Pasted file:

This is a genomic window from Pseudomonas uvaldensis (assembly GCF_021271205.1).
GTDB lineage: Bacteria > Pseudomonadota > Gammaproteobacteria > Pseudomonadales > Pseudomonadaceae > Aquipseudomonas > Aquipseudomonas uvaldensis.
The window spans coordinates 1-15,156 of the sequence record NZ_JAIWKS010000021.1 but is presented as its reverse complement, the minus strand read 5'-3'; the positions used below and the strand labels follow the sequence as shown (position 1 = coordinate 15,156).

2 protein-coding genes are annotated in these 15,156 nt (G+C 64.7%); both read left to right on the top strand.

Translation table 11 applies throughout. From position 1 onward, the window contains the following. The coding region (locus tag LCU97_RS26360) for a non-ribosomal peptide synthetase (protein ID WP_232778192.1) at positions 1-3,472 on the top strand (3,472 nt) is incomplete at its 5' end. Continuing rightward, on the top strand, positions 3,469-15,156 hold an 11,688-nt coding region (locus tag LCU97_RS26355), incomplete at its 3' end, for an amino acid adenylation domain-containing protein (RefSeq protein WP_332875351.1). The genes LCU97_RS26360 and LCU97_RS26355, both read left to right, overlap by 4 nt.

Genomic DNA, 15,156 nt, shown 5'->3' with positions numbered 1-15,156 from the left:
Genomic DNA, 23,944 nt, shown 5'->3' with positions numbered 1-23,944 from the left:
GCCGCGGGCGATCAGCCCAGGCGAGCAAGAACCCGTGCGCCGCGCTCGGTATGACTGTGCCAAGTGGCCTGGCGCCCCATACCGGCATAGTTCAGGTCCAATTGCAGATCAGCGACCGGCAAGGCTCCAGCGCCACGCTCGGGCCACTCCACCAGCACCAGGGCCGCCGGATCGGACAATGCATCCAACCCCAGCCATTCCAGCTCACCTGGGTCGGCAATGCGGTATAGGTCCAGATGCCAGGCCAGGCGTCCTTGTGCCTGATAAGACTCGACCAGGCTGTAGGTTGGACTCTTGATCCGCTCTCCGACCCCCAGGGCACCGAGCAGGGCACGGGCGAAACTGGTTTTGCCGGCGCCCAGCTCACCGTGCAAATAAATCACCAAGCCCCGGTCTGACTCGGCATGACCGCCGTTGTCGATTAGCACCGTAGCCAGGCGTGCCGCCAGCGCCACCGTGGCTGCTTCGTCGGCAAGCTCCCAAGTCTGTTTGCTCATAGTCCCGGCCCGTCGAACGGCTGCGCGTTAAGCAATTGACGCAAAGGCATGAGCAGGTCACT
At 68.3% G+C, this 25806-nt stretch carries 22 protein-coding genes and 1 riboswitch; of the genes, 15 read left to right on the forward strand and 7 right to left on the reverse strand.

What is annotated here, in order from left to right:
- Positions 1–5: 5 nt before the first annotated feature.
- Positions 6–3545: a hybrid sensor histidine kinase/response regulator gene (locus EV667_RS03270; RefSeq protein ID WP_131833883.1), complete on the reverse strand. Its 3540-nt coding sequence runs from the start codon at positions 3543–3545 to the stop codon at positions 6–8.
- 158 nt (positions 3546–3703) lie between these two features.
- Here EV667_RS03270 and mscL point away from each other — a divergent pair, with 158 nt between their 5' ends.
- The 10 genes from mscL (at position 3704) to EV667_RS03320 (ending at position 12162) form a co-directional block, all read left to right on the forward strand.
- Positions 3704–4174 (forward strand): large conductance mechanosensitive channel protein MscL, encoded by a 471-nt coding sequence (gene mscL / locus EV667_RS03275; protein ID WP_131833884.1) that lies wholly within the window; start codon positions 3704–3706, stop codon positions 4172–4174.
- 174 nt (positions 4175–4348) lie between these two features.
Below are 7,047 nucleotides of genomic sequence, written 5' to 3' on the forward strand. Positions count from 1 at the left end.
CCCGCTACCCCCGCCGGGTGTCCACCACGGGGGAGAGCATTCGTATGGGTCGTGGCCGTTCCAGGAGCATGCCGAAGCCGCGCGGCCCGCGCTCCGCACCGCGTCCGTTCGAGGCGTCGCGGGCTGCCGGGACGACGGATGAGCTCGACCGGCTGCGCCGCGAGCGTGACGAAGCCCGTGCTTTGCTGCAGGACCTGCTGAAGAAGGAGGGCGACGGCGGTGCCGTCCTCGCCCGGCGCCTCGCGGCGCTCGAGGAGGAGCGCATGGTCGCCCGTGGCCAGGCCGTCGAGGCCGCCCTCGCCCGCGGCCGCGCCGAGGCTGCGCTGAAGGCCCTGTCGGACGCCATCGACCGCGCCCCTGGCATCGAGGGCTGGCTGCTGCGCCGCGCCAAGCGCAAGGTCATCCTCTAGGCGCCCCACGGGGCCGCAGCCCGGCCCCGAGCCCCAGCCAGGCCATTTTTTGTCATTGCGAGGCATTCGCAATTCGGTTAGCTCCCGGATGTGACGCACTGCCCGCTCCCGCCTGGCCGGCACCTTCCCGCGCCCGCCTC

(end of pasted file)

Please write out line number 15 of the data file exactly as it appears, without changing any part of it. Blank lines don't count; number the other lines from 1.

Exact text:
- The 10 genes from mscL (at position 3704) to EV667_RS03320 (ending at position 12162) form a co-directional block, all read left to right on the forward strand.